Each year Americans toss out roughly 28 billion bottles and jars, according to the EPA that is. Why not try these ways to reuse plastic water bottles, turning old used plastic into art and craft projects? Instead of tossing your water bottles, try one (or all) of these recycled crafts with your kids. Tie these reuse craft activities to a theme, holiday or go with an eco-friendly Earth Day focus.
5 Ways To Reuse Plastic Water Bottles For Kid’s Art and Craft Projects
Plastic Bottle Puppet Pet Craft
You can also reuse plastic water bottles by turning the bottle over and decorate the outside to create a puppet bunny, frog cat, dog or anything else your little one can dream up. Use card stock paper (the thicker weight stands up better than construction paper) to make the animal out of. Add in a bonus geometry lesson and have your child cut out shapes to make her animal. For example, a circle with two ovals on top is a bunny or a circle with two triangles is a cat. Draw a face on the animal and glue it to the bottle. Drip a few drops of glue into the bottom of the bottle, and toss a bouncy-ball sized piece of modeling clay onto the glue. Use a craft stick or wooden dowel to move the clay into place. Press the stick into the clay to create a handle.
Plastic Bottle Plaster Sculpture Artwork
This plastic water bottle reuse is totally process oriented. The bottle simply serves as a skeleton to hold the plaster in place. Cover the outside of the bottle with plaster strips. You can buy a roll of dry strips at the craft store. Wet the strips and cover the whole thing – like you’re making a cast. While the plaster is still dripping wet, add some color. Press pieces of bright or bold non-colorfast tissue paper onto the plaster. Don’t use non-bleeding paper, or it won’t work. Also, this is a messy activity. You and your child will get color from the tissue on your hands. I ended up wearing plastic gloves – which I never, ever do when I’m making art. When you pull the tissue off, you’ll have a patterned paint-like look left behind.
Plastic Bottle Building Blocks
This plastic water bottle reuse is more architecture than crafty art. It also doesn’t have to stay as a permanent fixture, and doesn’t have to look like “something.” After you rinse and dry your water bottles (completely dry them for every project), get the kiddos to start stacking. Use four or five bottles for a basic wall, or take an empty case and create a castle. Your kids can stack the bottles, knock them down and build again. This also lays a foundation or understanding form vs. function. Ask your child if the water bottle shape allows her to build the house, apartments or skyscraper that she sees in her mind. If you want to make her creation permanent, attach the bottles with duct tape. Pic a pretty color (duct tape comes in every hue and pattern imaginable. Really. Last week I saw macaroni and cheese print duct tape. Plastic bottles can be free building blocks that can build whatever you can imagine.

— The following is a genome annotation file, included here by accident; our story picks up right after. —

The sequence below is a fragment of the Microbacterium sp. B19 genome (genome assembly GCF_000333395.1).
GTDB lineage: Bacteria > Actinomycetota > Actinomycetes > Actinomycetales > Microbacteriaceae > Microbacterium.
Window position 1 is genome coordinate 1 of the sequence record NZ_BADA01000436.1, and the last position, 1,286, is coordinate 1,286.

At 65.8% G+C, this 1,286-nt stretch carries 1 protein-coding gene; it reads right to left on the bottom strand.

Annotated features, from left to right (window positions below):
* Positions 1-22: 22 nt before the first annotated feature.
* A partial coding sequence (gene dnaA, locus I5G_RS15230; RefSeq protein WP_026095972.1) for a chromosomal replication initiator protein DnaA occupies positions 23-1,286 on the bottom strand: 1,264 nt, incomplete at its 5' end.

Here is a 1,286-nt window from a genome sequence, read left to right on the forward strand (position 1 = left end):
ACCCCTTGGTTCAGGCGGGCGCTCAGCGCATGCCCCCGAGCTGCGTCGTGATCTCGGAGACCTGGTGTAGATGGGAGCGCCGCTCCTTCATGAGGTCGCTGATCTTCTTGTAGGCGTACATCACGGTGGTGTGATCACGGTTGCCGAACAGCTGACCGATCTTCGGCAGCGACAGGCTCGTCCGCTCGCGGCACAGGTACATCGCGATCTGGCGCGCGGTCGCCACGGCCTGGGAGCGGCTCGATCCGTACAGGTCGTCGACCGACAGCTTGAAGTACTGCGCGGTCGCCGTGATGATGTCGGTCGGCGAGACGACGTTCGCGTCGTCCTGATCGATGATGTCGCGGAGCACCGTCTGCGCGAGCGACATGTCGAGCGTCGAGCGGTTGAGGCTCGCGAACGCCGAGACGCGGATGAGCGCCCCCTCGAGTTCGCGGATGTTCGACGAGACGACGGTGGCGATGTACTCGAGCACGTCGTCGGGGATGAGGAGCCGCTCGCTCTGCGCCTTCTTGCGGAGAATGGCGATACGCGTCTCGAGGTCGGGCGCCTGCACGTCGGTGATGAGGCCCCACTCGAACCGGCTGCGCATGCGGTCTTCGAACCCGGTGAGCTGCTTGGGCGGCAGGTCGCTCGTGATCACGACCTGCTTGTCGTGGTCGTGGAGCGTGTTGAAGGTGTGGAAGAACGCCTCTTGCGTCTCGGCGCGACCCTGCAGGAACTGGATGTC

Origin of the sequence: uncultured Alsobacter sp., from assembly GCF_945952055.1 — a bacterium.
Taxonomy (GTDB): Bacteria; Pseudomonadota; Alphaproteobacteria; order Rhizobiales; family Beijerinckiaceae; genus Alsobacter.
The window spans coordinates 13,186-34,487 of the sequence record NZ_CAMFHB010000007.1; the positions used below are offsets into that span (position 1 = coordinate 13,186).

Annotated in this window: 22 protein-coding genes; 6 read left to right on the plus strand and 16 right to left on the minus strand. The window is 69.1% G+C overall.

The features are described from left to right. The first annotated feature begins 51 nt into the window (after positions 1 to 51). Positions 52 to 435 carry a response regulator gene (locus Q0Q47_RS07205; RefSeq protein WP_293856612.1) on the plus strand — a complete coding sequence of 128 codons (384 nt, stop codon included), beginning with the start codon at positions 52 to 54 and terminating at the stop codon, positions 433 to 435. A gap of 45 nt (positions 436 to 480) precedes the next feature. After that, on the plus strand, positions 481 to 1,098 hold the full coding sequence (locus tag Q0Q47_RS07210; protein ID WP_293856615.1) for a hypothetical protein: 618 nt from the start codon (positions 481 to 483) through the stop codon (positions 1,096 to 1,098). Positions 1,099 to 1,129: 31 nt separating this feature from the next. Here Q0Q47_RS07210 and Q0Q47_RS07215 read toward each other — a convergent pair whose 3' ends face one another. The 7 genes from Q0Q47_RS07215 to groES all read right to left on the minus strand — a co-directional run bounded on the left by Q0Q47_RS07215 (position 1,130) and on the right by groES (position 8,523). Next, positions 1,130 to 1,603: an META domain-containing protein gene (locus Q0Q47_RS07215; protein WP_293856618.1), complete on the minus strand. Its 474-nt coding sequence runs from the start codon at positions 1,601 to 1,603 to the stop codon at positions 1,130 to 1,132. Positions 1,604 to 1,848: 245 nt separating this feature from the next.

Plastic Bottle Clay Pot
Making an actual pot or cup structure out of clay isn’t always easy for little hands. Reuse a plastic water bottle (that you cut in half) as a base for a clay pot. Your child can roll pieces of modeling clay to make “worms” or snakes.” Roll a few different colors together for a marbleized look. Paint clear drying school glue on the outside of a dry bottle half (dryness is key to making the clay stick) with a thick brush. Press the clay worms and snakes onto the bottle in rows, starting at the bottom and working upwards.
Plastic Bottle Flower Craft
Reuse a plastic water bottle to make a single flower or have your child craft a garden of water bottle plants. Cut a piece of green tissue paper to fit the height and circumference of the bottle, leaving extra room at the edges. Brush a layer of glue over the paper. Roll the paper around the bottle, tucking the bottom edges under it. Layer four or five pieces of differently colored tissue paper in a stack. Have your child draw a “flower petal” shape. Basically, she can make an uneven oval. Cut the tissue paper out. Help your child to cut a slit in the center that goes all of the way through the layers. Press the top of the water bottle through the slits, fluff the petals and add another piece of tissue to cover the cap.
Which is your favorite craft to reuse plastic water bottles? Let us know if you have plastic bottle reuse craft ideas too. We’d love to hear them in the comments section!
Guest post by Erica Loop who is a mom, arts educator, freelance writer and blogger at her kids’ arts and crafts blog Mini Monets and Mommies.
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